One of the best things about anime is its ability to tell bizarre and creative stories. Whether it’s a long running series or a one-off film, because they don’t require a billion dollars for some huge effects, they are able to be as chained or unchained as they want with stories that require visual design that matches its bombastic story. Promare is one of these films.
Promare takes place on earth 30 years after the Great World Blaze where half of the world’s population spontaneously combusted, a handful of the survivors mutated, becoming the Burnish, people that can create and control massive amounts of fire. This is where we are introduced to the Galo, member of the fire fighting force Burning Rescue as they respond to a fire attack. Since the fire is controlled by people, Burning Rescue aren’t equipped with the standard firefighting attire, but also with guns and swords that unleash ice attacks.
The film kicks off with this awesomeness as the team tackles an inferno and comes face to face with the terrorist group Mad Burnish. After arresting a few of them they come face to face with Lio, the leader of the terrorist group. Galo and Lio have a pretty awesome fight culminating with Lio’s capture when an elite group Freeze Force steps in stepping all-over Burning Rescues toes as they apprehend the Mad Burnish members.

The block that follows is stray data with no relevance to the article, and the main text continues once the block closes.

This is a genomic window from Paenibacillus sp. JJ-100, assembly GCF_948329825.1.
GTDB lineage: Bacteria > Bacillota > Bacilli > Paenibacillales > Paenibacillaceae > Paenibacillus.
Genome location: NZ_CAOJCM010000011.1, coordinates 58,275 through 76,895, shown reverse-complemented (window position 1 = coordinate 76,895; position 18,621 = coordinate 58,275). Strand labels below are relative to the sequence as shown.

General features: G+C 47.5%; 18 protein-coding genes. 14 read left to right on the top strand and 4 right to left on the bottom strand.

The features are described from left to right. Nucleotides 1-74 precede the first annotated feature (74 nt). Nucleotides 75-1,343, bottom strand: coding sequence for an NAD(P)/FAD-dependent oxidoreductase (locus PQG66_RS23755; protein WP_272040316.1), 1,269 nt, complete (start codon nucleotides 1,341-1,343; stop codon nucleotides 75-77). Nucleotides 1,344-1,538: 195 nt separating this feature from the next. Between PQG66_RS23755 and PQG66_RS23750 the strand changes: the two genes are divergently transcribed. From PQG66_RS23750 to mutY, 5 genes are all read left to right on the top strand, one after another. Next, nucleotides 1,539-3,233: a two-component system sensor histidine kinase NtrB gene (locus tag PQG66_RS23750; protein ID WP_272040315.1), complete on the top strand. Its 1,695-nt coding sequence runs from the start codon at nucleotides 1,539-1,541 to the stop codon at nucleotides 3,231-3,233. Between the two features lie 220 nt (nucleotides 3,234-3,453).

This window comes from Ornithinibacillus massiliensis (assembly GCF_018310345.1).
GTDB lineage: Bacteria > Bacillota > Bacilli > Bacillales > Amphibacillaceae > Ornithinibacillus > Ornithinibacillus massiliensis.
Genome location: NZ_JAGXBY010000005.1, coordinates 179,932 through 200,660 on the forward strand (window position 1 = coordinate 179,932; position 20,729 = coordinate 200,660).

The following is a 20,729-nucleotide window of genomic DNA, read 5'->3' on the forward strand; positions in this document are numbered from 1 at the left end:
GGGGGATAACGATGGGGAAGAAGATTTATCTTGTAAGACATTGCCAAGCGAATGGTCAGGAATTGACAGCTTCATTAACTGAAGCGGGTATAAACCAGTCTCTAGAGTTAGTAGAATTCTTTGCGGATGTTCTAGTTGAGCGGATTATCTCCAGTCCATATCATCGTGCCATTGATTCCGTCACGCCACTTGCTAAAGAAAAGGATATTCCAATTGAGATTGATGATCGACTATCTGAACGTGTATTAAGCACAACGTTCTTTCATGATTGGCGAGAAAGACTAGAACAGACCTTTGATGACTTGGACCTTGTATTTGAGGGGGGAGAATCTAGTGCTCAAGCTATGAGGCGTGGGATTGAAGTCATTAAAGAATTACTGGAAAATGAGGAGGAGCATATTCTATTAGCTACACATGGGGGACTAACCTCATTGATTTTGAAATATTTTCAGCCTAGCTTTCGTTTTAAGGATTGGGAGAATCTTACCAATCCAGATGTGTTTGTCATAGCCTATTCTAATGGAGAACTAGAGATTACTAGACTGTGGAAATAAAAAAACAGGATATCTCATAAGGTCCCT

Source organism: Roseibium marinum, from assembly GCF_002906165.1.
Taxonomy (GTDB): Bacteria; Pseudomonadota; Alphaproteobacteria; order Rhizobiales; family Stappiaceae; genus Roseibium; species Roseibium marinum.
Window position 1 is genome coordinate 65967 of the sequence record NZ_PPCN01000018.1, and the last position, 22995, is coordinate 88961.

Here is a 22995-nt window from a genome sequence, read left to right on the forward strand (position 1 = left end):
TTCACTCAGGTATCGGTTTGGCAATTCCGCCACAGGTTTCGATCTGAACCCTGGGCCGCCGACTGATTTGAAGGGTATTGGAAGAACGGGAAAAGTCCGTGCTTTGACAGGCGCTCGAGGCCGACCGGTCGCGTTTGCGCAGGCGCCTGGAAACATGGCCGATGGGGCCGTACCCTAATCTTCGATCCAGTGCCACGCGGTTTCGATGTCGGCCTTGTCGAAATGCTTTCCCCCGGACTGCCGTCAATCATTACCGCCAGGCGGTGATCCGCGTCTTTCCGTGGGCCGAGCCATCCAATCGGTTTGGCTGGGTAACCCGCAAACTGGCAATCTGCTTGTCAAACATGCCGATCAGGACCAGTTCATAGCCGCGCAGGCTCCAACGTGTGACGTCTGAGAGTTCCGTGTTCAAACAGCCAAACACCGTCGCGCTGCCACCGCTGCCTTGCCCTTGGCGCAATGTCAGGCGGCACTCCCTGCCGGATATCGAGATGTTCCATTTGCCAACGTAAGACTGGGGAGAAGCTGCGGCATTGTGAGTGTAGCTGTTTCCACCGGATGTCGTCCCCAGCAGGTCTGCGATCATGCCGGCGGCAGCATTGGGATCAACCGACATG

This is where the plot thickens significantly as they are taken to a massive prison and it is discovered that the Burnish are being treated poorly. Meanwhile Galo and the Burning Rescue are enjoying some pizza when the Freeze Force barges in, capturing a pizza maker who it turns out is a Burnish. This is where Galo does a lot of character growth and discovers something is amiss. I don’t want to touch more of the plot than this because this is where it goes from an average anime film to a good one that uses a lot of anime tropes in a creative way.
The most striking aspect of the film is its visual style. Thanks to its use of thin lines or no lines at all, the whole experience feels familiar yet unique and wonderful. The biggest problem here is that the version I saw wasn’t an English dub, as I found myself dozens of times enjoying the action before snapping to the realisation I was missing a lot of dialogue.
I know a lot of the anime faithful have preferences for English dub anyway, but I was too in love with the animation, so will look forward to checking out the English dub so I can watch it uninterrupted next time.
The other aspect that is on point is the humour. Some anime can be a little silly or over the top, and Promare takes this running in a self-aware way. The cinema I was in burst into laughter regularly with a combination of great punchlines with over the top satirical moments. Think Galo talking about his firefighter’s soul being ablaze regularly, or the terrifying terrorist group being called…Mad Burnish. It’s on the nose, and once you realise they are making the jokes it is consistently entertaining.
Promare is the embodiment of what I love about anime. A bombastic sci-fi storyline, a good story, a whole lot of silliness, and gorgeous art design. It’s easily the most interesting anime flick I have seen in a while and well worth having a look if you are remotely curious.